LETTERS

DOI: https://doi.org/10.20529/IJME.2013.046


Looking away does not make things vanish

We wish to comment on the report by Al Faisal and colleagues published in The Indian Journal of Medical Ethics (1). In that report, the authors claim that economic sanctions imposed in 2011 were the reason behind the devaluation of the local currency, interruption of power supply, scarcity of medical supplies, and degradation of sanitation systems. Nowhere to be found in the report, however, is a description, albeit brief, of what those sanctions are and how they led to these effects. No evidence of cause and effect was presented, no suggested mechanisms, and most grave, no consideration for the interplay between sanctions and an all-out civil war situation that interrupted every sphere of economic activity in the country (2). Such biased and unscientific analysis flies moreover in the face of known facts about the Syrian economy. The political and economic isolation of the Syrian regime is not new, but has allowed Syria, in the past, to ward off most of the global economic crisis of 2008, and will certainly make it more resilient to economic sanctions per se (3). What is most disturbing in a report about the wellbeing of Syrians in the current conflict still is the lack of any reference to the role of the Syrian regime in inflicting death and hardship on its population. This role has been documented repeatedly by UN agencies, credible media outlets, and the international community, and was behind the mostly regime-targeting sanctions to begin with (2, 4, 5).

Syria marks a unique case in modern history, where a war is waged by an armed-to-the-teeth regime against its own people with ‘all gloves off’. International treaties, norms, and moral constraints of conduct all cease to apply to how the Syrian regime is facing the uprising of people that is approaching its two-year mark (6). The wounded are followed to hospitals to be killed or kidnapped, the dead are mutilated and delivered to their families on the condition that they do not hold funerals, captives are tortured and summarily executed, and civilian areas are indiscriminately bombarded (2, 6, 7, 8). Furthermore, a distinct hallmark of the Syrian regime’s crackdown on the uprising has been the targeting of healthcare facilities and workers. Since the beginning of the uprising, doctors, health professionals and first responders were targeted and killed for nothing else but performing their professional duty towards victims of the conflict (9). The horror stories and scenes emerging from Syria are just the tip of the iceberg in a country that continues to be largely closed to the international press and relief agencies, and where communication and services are usually unavailable in areas of active military operations (2).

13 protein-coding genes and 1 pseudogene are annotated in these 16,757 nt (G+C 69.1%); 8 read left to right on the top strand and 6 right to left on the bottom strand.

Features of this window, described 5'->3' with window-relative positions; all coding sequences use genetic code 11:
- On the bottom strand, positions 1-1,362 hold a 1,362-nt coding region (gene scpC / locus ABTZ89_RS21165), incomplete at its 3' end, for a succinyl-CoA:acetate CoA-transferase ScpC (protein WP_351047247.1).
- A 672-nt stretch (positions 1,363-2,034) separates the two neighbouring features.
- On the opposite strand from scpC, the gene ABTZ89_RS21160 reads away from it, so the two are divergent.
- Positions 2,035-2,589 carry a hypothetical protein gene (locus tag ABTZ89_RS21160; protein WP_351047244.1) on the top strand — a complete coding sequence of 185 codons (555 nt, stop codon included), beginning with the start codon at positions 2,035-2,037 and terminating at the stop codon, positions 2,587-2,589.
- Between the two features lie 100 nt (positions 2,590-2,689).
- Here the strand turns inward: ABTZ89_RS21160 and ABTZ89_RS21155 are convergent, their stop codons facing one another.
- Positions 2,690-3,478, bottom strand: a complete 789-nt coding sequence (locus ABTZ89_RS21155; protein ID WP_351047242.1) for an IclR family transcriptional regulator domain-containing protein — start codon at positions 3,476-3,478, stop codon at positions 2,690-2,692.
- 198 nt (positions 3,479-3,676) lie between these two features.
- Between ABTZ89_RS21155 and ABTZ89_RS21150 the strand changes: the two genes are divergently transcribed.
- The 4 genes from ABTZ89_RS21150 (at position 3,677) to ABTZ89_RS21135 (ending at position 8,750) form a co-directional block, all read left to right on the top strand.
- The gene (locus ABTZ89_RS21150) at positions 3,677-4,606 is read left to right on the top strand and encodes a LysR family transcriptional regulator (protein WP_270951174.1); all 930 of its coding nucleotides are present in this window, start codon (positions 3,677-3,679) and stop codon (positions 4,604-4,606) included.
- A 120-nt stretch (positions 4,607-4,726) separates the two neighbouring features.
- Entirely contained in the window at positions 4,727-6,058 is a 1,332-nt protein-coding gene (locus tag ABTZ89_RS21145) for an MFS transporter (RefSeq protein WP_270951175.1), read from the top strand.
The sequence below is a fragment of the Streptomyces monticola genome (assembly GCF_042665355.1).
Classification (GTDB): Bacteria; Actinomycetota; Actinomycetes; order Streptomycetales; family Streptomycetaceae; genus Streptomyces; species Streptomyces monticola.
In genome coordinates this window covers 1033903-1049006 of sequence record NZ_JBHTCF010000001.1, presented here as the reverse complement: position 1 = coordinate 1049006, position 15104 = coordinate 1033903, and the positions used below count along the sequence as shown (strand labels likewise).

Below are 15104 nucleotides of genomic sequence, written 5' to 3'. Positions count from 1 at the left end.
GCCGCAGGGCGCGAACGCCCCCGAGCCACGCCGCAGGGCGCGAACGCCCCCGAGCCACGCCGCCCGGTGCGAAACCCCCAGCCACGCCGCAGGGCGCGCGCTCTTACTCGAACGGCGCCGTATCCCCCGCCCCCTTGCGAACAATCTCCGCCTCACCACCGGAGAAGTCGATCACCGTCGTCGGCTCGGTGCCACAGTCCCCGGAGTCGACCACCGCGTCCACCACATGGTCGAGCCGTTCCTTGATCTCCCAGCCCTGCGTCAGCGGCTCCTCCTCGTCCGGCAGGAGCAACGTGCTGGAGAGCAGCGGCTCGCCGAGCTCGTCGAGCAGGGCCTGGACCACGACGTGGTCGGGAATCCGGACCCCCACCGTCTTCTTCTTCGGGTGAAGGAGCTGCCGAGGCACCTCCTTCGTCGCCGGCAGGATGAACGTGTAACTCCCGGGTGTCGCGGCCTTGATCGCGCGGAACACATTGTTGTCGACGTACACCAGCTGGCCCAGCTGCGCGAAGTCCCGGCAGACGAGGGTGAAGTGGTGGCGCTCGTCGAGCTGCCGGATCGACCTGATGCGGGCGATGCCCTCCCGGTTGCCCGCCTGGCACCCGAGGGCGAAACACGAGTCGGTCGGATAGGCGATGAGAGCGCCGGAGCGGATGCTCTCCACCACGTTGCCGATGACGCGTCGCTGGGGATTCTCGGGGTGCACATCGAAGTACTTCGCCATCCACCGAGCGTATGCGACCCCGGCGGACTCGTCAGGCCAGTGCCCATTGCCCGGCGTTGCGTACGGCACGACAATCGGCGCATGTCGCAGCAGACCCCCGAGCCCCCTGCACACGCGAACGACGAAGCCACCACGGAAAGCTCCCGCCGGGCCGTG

To be able to ignore and omit all that and single out sanctions as the cause for the suffering of Syrians requires much more than the talent of distortion.

Wasim Maziak, Professor and Chair, Department of Epidemiology, Florida International University. Director, Syrian Center for Tobacco Studies, FL 33199 USA e-mail: wmaziak@fiu.edu Adam Coutts, Faculty of Human, Social and Political Sciences University of Cambridge, Cambridge UK Fouad Fouad, Syrian Center for Tobacco Studies and Faculty of Health Sciences, American University of Beirut, Beirut, LEBANON

References

  1. Al Faisal W, Sen K, Al Saleh Y. Syria: Public health achievements and the effect of sanctions. Indian J Med Ethics. 2012 Jul-Sep;9(3):151-3.
  2. Rovera D, Amnesty International. Syria: Indiscriminate attacks terrorize and displace civilians [Internet]. London: Amnesty International;2012 Sept 14 [cited 2013 Jan 14]. Available from: http://www.amnesty.org/en/news/blog-syria-indiscriminate-attacks-kill-terrorize-and-displacecivilians-2012-09-14
  3. Haddad B. The political economy of Syria: realities and challenges. Middle East Policy Council [Internet]. 2010 [cited 2013 Jan 14]. Available from: http://www.mepc.org/journal/middle-east-policy-archives/political-economy-syria?print
  4. Friedman U. The five worst atrocities of the Syrian uprising. Foreign Policy [Internet]. 2012 May 29 [cited 2013 Jan 11]. Available from: http://www.foreignpolicy.com/articles/2012/05/29/the_five_worst_atrocities_of_the_syrian_uprising
  5. Delegation of the European Union to Syria [Internet]. Damascus (Syria): Europa. EU restrictive measures – Syria;2012 [cited 2013 Jan 14];[about 3 screens]. Available from: http://eeas.europa.eu/delegations/syria/press_corner/eu_restrictive_measures/index_en.htm
  6. Editorial. A medical crisis in Syria. Lancet. 2012 Aug 11; 380(9841): 537.
  7. Jabbour S. Syria: tales of life, death, and dignity. BMJ. 2012 Mar 7;344:e1691.
  8. Morris L. Syrian regime accused of ‘atrocity on a new scale’ in Daraya. The Independent [Internet]. 2012 Aug 27 [cited 2013 Jan 11]; News Asia: [about 5 screens]. Available from: http://www.independent.co.uk/news/world/asia/syrian-regime-accused-of-atrocity-on-anew-scale-in-daraya-8082071.html
  9. Barmania S. Undercover medicine: treating Syria’s wounded. Lancet. 2012 May 26; 379(9830): 1936-7.
About the Authors

Wasim Maziak (wmaziak@fiu.edu)

Professor and Chair, Department of Epidemiology

Florida International University. Director, Syrian Center for Tobacco Studies, FL 33199

Adam Coutts (wmaziak@fiu.edu)

Faculty of Human

Social and Political Sciences University of Cambridge

Keywords

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